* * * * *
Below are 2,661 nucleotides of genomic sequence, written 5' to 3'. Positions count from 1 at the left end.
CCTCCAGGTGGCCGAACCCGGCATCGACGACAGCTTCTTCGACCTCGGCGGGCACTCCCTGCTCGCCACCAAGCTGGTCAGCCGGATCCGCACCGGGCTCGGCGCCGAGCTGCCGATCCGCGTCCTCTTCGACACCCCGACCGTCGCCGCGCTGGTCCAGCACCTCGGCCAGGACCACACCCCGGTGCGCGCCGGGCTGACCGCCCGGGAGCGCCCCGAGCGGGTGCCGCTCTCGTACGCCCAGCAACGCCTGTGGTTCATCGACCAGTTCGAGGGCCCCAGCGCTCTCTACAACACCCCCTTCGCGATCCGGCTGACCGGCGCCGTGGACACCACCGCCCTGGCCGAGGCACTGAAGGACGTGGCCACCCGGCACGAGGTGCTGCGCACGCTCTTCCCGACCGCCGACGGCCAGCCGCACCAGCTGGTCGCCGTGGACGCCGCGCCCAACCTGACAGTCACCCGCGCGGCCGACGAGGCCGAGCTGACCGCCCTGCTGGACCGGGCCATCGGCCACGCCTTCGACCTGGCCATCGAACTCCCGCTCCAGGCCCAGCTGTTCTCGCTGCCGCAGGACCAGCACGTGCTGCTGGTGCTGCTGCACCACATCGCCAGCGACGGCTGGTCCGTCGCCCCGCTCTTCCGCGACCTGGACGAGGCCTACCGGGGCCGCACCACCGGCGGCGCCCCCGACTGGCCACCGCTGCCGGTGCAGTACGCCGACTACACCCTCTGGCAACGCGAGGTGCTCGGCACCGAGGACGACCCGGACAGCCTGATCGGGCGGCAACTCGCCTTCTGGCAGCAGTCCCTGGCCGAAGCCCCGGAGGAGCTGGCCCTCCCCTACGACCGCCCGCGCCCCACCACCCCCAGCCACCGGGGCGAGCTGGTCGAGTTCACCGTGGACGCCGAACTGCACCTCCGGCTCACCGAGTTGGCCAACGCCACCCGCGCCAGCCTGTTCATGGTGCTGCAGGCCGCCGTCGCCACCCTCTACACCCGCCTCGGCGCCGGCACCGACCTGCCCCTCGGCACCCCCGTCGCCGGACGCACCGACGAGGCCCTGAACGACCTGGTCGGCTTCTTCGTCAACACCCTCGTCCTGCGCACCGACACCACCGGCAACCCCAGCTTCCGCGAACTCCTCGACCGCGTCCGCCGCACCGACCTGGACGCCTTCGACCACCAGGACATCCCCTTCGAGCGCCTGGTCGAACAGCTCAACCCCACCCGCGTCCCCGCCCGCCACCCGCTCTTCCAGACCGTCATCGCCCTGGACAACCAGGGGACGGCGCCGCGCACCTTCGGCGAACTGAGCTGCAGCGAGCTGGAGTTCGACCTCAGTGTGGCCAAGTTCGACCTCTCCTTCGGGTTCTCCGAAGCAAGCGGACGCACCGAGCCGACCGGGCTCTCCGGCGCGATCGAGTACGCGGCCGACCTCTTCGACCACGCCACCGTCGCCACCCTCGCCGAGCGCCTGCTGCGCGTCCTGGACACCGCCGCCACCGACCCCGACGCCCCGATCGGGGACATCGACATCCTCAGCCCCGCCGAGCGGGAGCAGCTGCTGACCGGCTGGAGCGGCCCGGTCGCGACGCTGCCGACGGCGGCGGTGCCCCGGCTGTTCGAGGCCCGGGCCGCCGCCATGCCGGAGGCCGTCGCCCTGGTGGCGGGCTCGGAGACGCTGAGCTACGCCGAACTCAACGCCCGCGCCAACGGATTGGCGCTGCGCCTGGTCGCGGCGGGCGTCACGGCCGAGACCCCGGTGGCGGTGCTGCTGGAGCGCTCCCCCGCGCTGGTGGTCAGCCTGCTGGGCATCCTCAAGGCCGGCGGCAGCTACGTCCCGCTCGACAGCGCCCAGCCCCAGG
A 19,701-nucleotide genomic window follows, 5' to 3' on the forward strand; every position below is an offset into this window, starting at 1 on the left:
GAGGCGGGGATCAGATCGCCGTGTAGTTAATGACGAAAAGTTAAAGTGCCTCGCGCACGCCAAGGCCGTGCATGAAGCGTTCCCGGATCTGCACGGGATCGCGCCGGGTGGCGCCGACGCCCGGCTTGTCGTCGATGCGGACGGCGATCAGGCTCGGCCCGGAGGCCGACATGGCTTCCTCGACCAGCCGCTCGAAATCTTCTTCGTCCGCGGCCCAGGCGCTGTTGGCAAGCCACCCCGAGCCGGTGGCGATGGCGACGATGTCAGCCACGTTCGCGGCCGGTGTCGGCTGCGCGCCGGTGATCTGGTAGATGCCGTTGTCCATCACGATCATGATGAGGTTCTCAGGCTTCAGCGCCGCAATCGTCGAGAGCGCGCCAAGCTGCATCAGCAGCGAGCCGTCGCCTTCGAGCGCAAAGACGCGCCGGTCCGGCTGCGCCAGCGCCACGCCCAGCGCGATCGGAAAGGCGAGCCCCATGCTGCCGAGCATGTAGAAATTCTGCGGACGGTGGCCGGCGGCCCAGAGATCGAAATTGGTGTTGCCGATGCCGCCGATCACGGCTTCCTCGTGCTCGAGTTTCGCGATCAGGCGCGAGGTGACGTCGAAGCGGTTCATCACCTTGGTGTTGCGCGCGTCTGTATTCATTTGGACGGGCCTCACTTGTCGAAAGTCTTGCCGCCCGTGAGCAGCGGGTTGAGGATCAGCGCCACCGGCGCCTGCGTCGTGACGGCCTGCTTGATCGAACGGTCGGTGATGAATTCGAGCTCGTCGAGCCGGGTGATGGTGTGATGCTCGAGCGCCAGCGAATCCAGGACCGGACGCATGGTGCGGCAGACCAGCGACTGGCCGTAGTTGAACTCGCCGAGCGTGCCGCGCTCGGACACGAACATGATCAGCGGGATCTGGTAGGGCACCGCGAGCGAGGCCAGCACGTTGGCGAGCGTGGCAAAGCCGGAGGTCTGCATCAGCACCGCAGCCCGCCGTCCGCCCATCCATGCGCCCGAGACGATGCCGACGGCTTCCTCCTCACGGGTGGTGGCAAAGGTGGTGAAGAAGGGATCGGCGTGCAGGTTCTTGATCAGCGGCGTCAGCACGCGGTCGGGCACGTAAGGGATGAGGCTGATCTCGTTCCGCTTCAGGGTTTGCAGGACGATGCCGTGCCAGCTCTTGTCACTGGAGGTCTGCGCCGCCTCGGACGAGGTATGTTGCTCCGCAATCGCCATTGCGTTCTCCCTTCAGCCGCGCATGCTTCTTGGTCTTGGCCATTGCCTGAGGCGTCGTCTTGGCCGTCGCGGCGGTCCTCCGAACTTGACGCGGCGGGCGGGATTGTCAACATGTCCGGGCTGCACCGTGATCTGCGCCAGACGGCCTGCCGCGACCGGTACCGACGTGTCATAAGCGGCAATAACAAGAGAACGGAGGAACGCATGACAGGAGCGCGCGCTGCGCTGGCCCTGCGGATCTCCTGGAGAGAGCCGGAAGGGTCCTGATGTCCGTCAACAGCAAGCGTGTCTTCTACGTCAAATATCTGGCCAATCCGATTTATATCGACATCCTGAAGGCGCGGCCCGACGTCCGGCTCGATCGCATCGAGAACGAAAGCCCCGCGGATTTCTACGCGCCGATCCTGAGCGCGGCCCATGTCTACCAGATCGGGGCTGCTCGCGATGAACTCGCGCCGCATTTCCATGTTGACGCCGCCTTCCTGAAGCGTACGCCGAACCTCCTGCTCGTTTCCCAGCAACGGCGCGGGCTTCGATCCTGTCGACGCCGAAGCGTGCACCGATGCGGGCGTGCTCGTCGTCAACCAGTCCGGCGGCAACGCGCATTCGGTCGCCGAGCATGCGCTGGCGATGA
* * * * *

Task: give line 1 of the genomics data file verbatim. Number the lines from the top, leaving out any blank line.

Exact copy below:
Below are 2,661 nucleotides of genomic sequence, written 5' to 3'. Positions count from 1 at the left end.